One of the stores we go to is a "day old" bread store. Loaves of bread there are approximately 1/3 the cost of the very same bread purchased at a store. This bread will freeze in our chest freezer for a month without any type of burn. We also pick up Angel Food cake bars, along with hamburger and hot dog buns. Later in the evening upon returning home, I will slice the cake, wrap each piece in a section of plastic wrap, and place in a large freezer bag, and place in freezer. It is a snap to take out what we need and allow it to thaw when ready to use. Since we do not use the buns as fast as regular bread, I do the same to it.
Then we hit the "stock up" store! We buy several gallons of milk, some I will separate into clean jugs to freeze. I also keep boxes of powdered milk on hand. I have found that you cannot tell the difference in it and what you buy from the dairy case. (We use skim milk.)
We also buy cereal and crackers here. They will be placed in clean mason jars at home, and the lids vacuum sealed, using my jar attachment on my foodsaver. They will be as fresh the day I open them as the day I placed them in the jar! I also have jars of candy sealed, left over from holidays! That way the kids do not gorge themselves, I can dole it out a little at a time.
Although I am a home canner, we also stock up on canned goods. We buy "flats" of 12 cans. I will date the box with a marker, and place this box under the ones previously purchased.
Meats I will divide up. Using my foodsaver, I will vacuum seal them in small portions. Some items, like shaped burgers, I will flash freeze first, then vacuum seal.
We also buy no-name diet soda here and find it tastes the same as name brand. Yes, I know a lot of people feel soda is a no no, but we like it, so we purchase it. It is about 1/2 of what the name brand will cost at the local stores.
Occasionally, we go to the warehouse club, too. There I will buy a 5 pound bag of shredded cheese. To store this, I will place a half cup into a snack size baggie, I will zip it closed leaving a small opening and insert a straw into the bag. I suck out the air and zip it closed. I will put these bags of shredded cheese into a larger freezer bag and freeze.
We purchased large bags of frozen fruit there, too. Since they come in resealable bags, there is nothing else we need to do with them.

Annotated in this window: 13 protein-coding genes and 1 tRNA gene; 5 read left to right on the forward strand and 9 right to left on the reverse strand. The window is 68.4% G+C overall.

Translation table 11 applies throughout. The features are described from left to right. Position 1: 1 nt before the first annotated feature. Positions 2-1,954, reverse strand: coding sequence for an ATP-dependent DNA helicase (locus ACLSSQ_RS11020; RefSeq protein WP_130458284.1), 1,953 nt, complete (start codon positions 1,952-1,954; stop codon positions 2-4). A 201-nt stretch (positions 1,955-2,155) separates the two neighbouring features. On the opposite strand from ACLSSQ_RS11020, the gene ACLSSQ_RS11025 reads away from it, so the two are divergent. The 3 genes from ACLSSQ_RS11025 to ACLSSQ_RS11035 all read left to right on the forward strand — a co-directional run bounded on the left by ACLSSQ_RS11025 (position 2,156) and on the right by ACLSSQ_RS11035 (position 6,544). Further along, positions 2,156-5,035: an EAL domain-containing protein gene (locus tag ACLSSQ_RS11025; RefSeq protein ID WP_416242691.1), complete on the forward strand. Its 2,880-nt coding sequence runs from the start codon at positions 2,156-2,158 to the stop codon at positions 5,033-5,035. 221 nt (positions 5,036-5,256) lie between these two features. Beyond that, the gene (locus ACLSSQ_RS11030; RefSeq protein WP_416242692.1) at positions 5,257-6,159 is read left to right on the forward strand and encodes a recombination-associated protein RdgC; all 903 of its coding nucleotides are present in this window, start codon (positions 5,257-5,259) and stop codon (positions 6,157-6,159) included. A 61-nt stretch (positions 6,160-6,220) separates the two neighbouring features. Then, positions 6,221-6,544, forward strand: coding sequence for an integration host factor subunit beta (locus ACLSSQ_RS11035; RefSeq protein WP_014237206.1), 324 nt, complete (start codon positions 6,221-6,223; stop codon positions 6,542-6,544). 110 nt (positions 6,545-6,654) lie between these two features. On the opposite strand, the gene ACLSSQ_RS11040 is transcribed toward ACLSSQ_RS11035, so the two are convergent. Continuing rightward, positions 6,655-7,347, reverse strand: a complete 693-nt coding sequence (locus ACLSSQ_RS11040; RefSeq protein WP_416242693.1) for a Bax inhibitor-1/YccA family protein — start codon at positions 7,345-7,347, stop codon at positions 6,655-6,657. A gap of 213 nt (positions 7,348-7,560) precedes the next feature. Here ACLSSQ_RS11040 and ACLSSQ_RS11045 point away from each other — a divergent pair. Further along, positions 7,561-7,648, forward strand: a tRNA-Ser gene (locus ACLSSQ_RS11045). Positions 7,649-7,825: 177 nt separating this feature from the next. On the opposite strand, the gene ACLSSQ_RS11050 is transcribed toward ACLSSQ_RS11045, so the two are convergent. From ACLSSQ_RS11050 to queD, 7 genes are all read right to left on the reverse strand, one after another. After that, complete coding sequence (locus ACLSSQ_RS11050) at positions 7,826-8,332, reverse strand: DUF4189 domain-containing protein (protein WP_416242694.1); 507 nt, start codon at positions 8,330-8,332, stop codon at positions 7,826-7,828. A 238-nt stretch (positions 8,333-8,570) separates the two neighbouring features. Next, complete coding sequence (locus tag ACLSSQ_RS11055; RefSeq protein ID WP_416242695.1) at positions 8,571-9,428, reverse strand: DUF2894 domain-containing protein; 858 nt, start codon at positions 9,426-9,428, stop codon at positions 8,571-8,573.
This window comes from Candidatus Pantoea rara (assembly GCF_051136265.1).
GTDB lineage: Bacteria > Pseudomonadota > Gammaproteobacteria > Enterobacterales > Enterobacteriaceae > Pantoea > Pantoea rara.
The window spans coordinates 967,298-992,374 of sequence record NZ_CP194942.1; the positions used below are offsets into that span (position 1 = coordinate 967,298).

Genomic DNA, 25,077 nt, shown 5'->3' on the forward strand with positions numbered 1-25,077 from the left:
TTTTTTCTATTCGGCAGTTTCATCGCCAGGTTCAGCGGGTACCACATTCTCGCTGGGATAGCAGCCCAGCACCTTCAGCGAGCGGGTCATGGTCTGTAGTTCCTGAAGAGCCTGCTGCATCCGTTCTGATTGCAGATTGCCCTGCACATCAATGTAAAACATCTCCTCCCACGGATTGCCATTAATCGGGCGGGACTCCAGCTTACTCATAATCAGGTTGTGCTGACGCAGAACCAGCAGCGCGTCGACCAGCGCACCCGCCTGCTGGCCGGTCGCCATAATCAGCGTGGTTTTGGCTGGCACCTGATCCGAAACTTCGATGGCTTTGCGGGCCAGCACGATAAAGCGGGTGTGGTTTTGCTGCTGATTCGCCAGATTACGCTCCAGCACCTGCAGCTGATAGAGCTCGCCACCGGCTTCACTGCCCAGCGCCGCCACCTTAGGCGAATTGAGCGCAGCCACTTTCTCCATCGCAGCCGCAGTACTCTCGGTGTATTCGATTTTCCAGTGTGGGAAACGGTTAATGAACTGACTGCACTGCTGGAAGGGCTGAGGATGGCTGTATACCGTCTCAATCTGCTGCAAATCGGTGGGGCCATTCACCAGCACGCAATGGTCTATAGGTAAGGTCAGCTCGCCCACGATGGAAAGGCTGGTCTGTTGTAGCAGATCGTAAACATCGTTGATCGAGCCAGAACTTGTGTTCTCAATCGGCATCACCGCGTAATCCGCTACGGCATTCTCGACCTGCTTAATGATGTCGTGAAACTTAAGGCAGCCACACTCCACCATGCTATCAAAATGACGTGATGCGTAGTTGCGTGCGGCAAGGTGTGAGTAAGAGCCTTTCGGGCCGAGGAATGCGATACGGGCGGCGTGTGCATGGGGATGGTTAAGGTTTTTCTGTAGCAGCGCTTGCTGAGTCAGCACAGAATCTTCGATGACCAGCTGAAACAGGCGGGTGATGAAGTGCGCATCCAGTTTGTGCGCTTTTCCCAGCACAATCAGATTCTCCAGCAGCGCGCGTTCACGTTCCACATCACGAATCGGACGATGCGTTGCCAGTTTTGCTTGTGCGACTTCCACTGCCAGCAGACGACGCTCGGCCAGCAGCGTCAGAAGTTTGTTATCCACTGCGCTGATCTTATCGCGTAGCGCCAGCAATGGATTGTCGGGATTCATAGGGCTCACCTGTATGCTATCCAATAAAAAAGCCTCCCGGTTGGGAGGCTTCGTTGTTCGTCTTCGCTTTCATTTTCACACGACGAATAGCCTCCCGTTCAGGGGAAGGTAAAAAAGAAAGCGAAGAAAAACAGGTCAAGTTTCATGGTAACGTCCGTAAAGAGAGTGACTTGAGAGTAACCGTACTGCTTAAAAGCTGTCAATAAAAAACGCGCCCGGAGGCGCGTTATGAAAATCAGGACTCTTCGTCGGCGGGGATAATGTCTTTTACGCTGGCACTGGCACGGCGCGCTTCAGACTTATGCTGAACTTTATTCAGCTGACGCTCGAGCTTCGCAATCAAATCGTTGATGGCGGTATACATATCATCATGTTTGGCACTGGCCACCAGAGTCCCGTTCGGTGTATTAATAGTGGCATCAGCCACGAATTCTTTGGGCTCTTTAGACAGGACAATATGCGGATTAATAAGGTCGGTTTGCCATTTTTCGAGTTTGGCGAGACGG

While there, I like to visit their deli section, and purchase a 10+ pound loaf of such meats as baked turkey breast or low fat honey ham. We ask them to slice it super thin. (They call it shaved or wafer cut.) This I will separate and vacuum seal them to freeze.
They also carry foot long hoagie rolls which my family loves. I will do them like I do the angel food cake. I will cut it into 4 portions per roll, wrap each portion in plastic wrap, place them in a freezer bag, and freeze.
Other items I keep on hand is yeast (kept in the freezer), wheat flour (kept in the freezer), rice (vacuum sealed in quart jars), and a variety of spices and seasonings.
Plus I keep extra personal hygiene items, cleaning supplies, and toilet paper on the shelves in the basement pantry.
It does take a bit to get the knack of things. Keeping track of what you have, rotating items, etc. And to stock up it does cost a bit more to begin with, but it is worth it for us. In the past, I found that running to the store just to pick up an item we were out of cost a lot of money! Not only the cost of the gasoline to go to the store (we have no public transportation here), but it seemed that I would always impulse buy. By staying out of the stores, I keep more money in my purse.
When the cold wind blows and snowflakes swirl through the air, I can decide to make a huge pot of chili. I feel good knowing crackers are just a step away!
By Beverly from MO
Spring-rods come in many sizes and the length can be adjusted in one of 2 ways depending on the type you buy. One type gets larger and smaller simply by turning half of the rod clockwise or counter-clockwise. Another type uses a screwdriver to turn a screw at the base of a spring to adjust the size. Spring-rods come in white or gold and cost from $2 to about $8. You can thread the spring-rod through the hem of a sheet (after removing several inches of stitching at either side of the hem) or simply fold your fabric over the rod so the fabric covers the whole bookcase and you can't see your food.
The least expensive bookcases come in a box and you need to assemble them yourselves. They usually come in white, black and a fake woodgrain. My favorite place to buy them is a liquidation store like "Big Lots" or Thrift Stores because that's where you'll get the best prices. Be sure to look around, they go on sale often at Target and K-mart and every store has different prices. I recently bought a set 72 inches high by 4 feet wide brand new for only $30, these were melamine over particleboard.